I came across an advertisement in last month's art forum today for an exhibition of sol lewitt's photographic work in san francisco and had a look at some more of this work online. I was immediately attracted by the aesthetic of the piece I saw in the magazine, the black and white aerial image of a cityscape with a large, white rectangle cut out of the picture. Alongside are a smaller rectangle and square. The straight lines of the grided city and the cut out sections exist in contrast to the curving, organic lines of the river that the city is built alongside. The surface manipulation of photographs interests me visually and conceptually as it exposes the two dimensionality of the photograph in contrast to the three dimensionality of the photographed. The cut out sections bring me back to the page,to what is going on in the space around the piece and to my direct, lived experience. I imagine that in the context of a gallery they would bring the viewer back into the gallery space creating a tension between a romanced absorption in an 'unreal' image and a jolting sense of presence that is created by the whiteness of the background and the stark physicality of the walls. Apparently lewitt didn't take the aerial photographs himself but has made the art work his own by his appropriation and manipulation of the photographs.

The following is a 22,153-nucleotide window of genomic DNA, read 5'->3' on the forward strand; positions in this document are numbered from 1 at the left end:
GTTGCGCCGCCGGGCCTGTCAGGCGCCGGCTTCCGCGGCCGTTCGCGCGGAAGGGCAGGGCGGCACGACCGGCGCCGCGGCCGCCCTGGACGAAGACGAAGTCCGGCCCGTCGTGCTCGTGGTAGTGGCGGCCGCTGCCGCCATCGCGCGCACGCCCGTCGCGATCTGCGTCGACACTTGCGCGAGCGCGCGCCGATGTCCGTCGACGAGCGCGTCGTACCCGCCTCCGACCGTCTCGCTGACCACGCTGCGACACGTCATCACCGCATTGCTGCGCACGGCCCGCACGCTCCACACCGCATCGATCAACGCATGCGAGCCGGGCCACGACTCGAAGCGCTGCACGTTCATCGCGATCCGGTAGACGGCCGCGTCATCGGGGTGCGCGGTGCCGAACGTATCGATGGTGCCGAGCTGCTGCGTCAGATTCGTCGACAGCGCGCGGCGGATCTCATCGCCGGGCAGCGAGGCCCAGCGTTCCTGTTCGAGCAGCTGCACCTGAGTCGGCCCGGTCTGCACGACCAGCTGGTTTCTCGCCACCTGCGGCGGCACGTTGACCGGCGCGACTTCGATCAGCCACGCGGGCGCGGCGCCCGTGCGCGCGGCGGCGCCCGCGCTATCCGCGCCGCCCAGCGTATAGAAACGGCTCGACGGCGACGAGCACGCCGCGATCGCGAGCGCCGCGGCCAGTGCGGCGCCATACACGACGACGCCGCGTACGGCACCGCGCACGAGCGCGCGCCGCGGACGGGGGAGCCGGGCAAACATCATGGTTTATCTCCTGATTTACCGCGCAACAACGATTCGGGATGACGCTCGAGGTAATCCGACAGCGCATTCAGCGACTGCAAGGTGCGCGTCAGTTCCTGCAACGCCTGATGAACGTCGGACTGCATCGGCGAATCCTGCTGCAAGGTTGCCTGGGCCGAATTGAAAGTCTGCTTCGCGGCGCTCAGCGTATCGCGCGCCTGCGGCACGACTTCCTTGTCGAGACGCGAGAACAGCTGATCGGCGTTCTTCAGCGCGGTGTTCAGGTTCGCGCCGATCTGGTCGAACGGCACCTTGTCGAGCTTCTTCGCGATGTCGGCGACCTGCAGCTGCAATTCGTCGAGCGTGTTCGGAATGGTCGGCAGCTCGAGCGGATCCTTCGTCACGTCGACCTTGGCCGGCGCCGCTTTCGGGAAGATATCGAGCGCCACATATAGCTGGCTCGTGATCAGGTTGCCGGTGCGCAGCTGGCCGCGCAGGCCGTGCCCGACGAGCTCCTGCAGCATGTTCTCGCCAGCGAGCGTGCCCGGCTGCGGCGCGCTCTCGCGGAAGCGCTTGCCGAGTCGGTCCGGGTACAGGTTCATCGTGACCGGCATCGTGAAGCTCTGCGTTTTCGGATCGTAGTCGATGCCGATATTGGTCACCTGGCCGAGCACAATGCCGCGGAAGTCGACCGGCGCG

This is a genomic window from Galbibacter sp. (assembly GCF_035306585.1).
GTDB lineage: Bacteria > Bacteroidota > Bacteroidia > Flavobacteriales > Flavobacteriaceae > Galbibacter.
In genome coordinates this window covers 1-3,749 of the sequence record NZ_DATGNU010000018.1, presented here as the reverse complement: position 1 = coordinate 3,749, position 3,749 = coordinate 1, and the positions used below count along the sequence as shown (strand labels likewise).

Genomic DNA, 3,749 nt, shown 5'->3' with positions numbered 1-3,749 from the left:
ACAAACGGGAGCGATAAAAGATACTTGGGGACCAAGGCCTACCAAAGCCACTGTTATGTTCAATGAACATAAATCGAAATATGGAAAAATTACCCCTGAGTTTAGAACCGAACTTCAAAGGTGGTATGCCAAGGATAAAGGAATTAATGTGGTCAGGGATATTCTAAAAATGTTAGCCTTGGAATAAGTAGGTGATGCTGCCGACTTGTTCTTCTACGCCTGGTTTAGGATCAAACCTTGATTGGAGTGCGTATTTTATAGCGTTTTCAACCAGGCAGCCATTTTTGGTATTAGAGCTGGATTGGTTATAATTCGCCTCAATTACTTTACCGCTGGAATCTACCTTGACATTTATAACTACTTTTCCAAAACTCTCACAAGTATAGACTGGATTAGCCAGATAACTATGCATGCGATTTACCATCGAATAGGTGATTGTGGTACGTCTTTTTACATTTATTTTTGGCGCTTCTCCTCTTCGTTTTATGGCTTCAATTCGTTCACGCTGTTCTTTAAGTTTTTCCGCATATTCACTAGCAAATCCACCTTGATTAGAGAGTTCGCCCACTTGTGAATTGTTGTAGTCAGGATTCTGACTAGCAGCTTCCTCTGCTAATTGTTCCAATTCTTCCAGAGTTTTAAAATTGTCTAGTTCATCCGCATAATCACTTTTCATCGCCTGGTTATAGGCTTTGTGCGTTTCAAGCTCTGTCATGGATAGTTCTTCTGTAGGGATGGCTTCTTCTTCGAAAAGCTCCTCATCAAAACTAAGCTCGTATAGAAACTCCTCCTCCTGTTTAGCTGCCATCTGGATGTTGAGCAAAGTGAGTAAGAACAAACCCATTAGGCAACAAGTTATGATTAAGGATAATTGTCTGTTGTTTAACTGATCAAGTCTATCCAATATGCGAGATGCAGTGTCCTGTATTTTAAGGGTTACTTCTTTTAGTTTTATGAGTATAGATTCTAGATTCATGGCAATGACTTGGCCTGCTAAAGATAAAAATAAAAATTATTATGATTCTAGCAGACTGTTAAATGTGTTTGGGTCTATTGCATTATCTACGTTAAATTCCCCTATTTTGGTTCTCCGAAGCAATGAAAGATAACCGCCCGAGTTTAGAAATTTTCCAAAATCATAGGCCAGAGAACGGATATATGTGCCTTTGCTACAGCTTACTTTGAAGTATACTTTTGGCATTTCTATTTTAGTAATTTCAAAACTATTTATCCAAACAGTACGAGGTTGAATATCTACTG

Tuesday, April 19, 2011
I have been interested in the placement of form within space for a while and whilst I have been using intuition in my framing of photographs for example, I would like to learn more about the dynamics of space formally.
In past projects I became interested in basic, geometric shapes, mainly the circle and the square and how these shapes related to the space around them and how they might be able to communicate more complex, conceptual ideas.
I started the enclosures project therefore, with the desire to further explore the dynamics of space and the visual and conceptual potential of abstract form, alongside a strong interest in the frame and framing devices themselves.
I find the idea that frames both enclose and mediate space exciting and began with the intent to better understand the relationship between space and frames i.e. how clear delineation of space in a frame can change the way we perceive the fluid space in and around it, thereby creating an emotive or contemplative reaction to the visual content.
Four very simple paper circles with rectangular frames cut out of the middle that I had been carrying around for a while were confirmation of this curiosity. As I had been noticing a drift away from the practice of daily drawing and had been recently inspired by the book 'Vitamin D, New Perspectives in Drawing', I wanted to reconsider drawing as part of my process and practice. From here I began to explore the relationship between drawing and the frame.